“We will avoid FANG stocks,” Paul told MarketWatch by phone.

“For a decade, FANG stocks have been the place to be in both good and bad markets,” he said. “Until last week, people were willing to overlook high valuations and business model risks in FANGs. Now that has changed.”

Ball began reducing its exposure from 15% to 20% on FANG shares, either directly or through indices, six months ago, and is no longer looking to add to it, he said. There is also an external risk that the Nasdaq Composite will fall as much as 10% to 12% from current levels by this fall, Ball said.

Read: The real yield on 10-year Treasuries briefly rose above zero. This is what that means for the markets.

The highlight of next week’s calendar is the Federal Reserve’s policy decision on Wednesday, followed by Chairman Jerome Powell’s press conference.

John Madzier, senior portfolio manager and head of US Treasury/TIPS at the fixed income group of the Vanguard Group, said he is struggling to see the Fed “move the dial” — or do more than deliver a 50 basis point increase and start the central bank’s balance sheet reduction process. $9 trillion – Wednesday.

However, any suggestion that a 75 basis point move might be in the cards would destabilize front-end returns as well as real rates, says a portfolio manager at Malvern, in Pennsylvania. He said in a phone interview that markets are currently poised for an additional half-point increase in June and July.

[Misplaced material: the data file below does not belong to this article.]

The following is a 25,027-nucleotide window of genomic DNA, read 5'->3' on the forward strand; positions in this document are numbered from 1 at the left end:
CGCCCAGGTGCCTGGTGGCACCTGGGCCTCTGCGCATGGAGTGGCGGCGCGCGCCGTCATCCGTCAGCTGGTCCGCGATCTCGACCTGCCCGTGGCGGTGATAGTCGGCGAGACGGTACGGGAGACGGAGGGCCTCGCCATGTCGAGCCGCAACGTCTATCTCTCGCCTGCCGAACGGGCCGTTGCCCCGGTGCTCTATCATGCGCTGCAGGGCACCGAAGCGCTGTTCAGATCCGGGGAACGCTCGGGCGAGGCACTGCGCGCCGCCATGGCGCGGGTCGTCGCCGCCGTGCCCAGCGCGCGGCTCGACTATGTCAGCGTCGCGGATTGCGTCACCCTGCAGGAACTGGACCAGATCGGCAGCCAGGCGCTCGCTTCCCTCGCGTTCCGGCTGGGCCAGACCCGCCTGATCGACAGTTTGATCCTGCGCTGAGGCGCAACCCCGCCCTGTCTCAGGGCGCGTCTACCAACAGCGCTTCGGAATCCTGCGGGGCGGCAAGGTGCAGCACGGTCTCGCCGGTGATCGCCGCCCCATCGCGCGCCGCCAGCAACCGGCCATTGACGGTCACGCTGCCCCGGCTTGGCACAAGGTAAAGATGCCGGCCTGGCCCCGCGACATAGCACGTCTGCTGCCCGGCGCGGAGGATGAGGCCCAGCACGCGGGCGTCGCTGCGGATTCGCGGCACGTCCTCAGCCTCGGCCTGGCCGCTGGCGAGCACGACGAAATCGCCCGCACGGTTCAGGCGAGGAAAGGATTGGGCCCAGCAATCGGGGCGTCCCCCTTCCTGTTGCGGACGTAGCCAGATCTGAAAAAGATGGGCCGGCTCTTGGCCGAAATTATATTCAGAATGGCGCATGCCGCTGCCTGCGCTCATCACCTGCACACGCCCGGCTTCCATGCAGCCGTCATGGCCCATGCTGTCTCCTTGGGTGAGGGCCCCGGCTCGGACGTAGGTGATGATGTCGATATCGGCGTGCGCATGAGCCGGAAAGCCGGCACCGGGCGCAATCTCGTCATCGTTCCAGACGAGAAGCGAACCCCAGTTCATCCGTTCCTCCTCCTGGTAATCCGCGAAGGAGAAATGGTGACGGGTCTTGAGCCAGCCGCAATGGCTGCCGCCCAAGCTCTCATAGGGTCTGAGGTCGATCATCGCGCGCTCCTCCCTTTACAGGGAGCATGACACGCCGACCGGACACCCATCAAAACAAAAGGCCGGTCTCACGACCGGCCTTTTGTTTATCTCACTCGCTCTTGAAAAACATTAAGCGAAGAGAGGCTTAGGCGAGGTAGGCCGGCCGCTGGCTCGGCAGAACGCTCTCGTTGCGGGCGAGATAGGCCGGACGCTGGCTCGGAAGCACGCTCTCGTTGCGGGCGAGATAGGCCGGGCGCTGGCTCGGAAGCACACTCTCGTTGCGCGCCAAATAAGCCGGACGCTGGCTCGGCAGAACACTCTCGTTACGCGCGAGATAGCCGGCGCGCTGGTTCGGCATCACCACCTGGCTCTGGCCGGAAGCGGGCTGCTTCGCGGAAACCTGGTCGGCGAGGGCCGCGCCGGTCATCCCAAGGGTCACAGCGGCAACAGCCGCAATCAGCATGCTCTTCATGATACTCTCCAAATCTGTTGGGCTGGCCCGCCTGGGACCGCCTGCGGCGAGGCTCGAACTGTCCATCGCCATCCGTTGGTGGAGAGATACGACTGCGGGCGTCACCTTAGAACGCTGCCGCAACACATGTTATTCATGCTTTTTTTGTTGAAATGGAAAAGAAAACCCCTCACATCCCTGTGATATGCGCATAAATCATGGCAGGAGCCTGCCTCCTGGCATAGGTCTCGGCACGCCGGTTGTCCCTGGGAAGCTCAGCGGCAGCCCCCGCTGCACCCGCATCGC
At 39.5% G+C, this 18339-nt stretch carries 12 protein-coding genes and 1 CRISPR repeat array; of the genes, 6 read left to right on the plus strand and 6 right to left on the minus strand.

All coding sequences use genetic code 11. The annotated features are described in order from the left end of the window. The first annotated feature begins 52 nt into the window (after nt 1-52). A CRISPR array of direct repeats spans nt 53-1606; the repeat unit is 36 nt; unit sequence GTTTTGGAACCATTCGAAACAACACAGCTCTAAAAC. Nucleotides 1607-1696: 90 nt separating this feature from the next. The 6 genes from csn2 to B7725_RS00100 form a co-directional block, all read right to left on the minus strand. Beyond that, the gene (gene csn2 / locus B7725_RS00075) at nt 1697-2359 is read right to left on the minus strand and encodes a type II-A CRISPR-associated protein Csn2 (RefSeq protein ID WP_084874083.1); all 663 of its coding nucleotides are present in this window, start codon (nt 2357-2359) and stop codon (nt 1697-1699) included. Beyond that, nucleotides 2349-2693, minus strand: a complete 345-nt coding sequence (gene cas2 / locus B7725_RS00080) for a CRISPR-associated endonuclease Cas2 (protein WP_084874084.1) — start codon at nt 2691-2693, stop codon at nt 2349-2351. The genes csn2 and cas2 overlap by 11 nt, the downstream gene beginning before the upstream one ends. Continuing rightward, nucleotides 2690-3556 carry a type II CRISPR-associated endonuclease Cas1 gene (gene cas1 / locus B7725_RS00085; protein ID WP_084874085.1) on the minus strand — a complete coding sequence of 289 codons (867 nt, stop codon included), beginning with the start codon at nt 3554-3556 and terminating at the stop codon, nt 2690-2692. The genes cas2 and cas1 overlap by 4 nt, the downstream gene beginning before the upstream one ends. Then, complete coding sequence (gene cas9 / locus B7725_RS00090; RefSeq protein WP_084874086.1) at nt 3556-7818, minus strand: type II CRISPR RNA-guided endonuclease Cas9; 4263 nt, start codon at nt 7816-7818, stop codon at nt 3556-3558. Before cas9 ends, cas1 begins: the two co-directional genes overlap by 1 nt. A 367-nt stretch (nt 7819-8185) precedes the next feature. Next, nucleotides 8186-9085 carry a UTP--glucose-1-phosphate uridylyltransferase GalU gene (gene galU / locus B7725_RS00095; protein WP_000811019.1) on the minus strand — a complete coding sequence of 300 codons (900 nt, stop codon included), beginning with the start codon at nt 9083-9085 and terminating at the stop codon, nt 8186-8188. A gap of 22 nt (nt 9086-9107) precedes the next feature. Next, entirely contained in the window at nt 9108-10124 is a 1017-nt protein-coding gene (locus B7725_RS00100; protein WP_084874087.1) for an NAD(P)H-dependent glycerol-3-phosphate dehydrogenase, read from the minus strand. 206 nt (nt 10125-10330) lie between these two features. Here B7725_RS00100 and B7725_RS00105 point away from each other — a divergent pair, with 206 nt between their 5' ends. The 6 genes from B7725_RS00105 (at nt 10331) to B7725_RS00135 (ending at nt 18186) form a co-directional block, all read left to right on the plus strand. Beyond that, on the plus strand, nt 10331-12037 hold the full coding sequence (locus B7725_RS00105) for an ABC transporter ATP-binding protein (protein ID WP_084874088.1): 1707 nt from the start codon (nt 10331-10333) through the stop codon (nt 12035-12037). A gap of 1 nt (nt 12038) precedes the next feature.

On Monday, S&P Global’s US manufacturing PMI, the Institute for Supply Management’s manufacturing index, and data on construction spending are released. On Tuesday, March data on job vacancies, layoffs, and factory orders were released — along with an April report on auto sales.

Next day’s releases are the ADP employment report, the final reading of the US services PMI from S&P Global, the ISM services index, and the international trade balance data.

Thursday brings weekly jobless claims and first-quarter data on productivity and unit labor costs. On Friday, the nonfarm payroll and unemployment rate for April were released, along with consumer credit data for March.